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This column has covered a lot of Hillsdale gossip sources, but a look into the archives shows that we are only scratching the surface of the college’s his­toric tea.

On May 3, 1956, The Col­legian first pub­lished the column, “Thru the Keyhole.” This scin­til­lating news source delivered the infor­mation that everyone was dying to hear. For example, on Oct. 5, 1956, the column read, “Swain’s Lake was the site of the Delt Sig picnic, for members and their dates. There was music, dancing and a ball game. No one would tell me who played or who won.” That is some fan­tastic jour­nalism.

The author fol­lowed that statement up on Oct. 12, 1956, opening the column with, “‘No news is good news,’ is a phrase I’ve heard often. But after the digging that goes on for social news, any news, to me, would be good.” A gossip column with no gossip is a tough sell.

However, I think “Thru the Keyhole” was just selling itself short. On Oct. 12, 1956, the column delivered this news: “More results from the mental ability tests were received in the past week. One fellow looked sadly at his results, then extended his hand to the fellow next to him and said, ‘Shake hands with the only guy with a neg­ative I.Q.’” Do not worry sir, my per­sonal expe­ri­ences have proven that you are not alone in that bracket.

On Dec. 5, 1957, “Thru the Keyhole” began with this question: “Indi­gestion, turkey, parties, indi­gestion, parties … does it sound familiar?” I can’t say that it does, but then again my pop­u­larity has never been so great that I was invited to numerous Thanks­giving parties the month after Thanks­giving.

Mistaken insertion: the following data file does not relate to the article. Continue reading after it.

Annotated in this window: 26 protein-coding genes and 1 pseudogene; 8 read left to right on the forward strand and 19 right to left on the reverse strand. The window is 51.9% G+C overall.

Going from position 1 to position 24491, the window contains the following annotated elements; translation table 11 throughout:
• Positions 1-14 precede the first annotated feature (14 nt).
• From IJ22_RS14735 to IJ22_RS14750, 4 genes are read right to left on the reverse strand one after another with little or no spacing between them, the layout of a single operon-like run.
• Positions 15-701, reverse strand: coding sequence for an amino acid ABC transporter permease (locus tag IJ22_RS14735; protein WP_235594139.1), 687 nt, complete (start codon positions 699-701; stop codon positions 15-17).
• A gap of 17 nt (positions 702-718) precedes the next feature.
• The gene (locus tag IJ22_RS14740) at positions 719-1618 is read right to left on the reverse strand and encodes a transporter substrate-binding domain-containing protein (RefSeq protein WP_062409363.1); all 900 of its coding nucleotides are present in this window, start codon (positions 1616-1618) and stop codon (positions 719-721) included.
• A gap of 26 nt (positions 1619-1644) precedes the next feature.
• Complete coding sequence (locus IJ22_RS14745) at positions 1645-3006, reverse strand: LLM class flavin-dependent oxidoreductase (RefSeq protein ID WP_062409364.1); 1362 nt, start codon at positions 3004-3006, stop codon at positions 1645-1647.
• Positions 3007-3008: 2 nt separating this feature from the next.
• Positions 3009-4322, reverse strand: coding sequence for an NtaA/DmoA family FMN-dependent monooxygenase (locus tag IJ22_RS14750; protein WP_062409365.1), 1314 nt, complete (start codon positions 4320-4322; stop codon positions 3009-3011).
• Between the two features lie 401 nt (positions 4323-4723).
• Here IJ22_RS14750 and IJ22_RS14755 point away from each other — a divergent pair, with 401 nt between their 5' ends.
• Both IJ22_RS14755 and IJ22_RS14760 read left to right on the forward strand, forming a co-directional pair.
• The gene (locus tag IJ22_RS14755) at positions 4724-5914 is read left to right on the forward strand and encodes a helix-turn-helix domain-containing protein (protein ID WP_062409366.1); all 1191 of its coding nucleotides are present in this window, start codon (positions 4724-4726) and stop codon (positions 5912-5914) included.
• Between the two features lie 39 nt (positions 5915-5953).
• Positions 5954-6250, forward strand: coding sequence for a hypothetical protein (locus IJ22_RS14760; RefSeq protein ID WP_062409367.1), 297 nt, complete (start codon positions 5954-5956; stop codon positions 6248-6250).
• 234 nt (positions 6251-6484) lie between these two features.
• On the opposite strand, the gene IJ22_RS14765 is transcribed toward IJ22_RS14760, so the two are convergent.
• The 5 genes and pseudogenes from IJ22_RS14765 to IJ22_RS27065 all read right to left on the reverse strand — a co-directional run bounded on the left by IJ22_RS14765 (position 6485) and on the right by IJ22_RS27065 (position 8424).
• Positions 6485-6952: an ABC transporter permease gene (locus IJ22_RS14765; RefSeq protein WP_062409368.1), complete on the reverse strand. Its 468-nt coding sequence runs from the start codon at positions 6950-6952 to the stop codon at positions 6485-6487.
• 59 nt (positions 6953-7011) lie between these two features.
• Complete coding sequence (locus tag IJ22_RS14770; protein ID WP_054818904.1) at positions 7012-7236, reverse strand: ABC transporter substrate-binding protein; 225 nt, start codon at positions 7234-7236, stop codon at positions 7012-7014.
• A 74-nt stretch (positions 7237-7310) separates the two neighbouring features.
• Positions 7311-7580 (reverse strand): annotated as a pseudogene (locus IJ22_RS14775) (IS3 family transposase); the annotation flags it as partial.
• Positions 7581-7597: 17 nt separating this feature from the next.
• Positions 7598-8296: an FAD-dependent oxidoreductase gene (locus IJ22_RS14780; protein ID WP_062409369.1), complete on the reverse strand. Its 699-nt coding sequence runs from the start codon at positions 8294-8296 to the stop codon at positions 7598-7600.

On March 19, 1959, the column read, “The Delts held a party at the house Sat­urday night. Returning for the weekend were Wally Balloo, Joe Disboro, and Dale Rile. Harry Schwartz had a date for J‑Hop! (Last time, Harry, better save this one.)” First of all, I’m happy for you, Harry. But let us not let that dis­tract us, because I simply cannot believe that Wally Balloo is a real name.

As most gossip columns do, “Thru the Keyhole” had a high read­ership. On Jan. 7, 1960, The Col­legian reported that 45 out of 73 freshmen con­sis­tently read the column.

In fact, the column became so popular that on Oct. 12, 1956 “Thru the Keyhole” launched its first and only contest. “Enter the new gala THRU THE KEYHOLE contest. Just finish this sen­tence in 10,000 words or less: “I read THRU THE KEYHOLE because …” Maybe it’s because you enjoy nothing at its very best. Maybe it’s because you can’t read. Whatever your reason is be sure to enter the contest.” Author: stop with that false modesty. You know you were the most sought after news source of your time.

What was the prize of the contest, you may ask? The column says, “Think of the grand prize — a gold bound volume of THRU THE KEYHOLE.” What a col­lectible.

“Thru the Keyhole” sur­vived three years before its last piece of gossip was spread. On March 3, 1960 the column lost its spot in The Col­legian. However, not to worry. The campus couldn’t survive long without its tea, and “Thru the Keyhole” was soon replaced by yet another gossip column.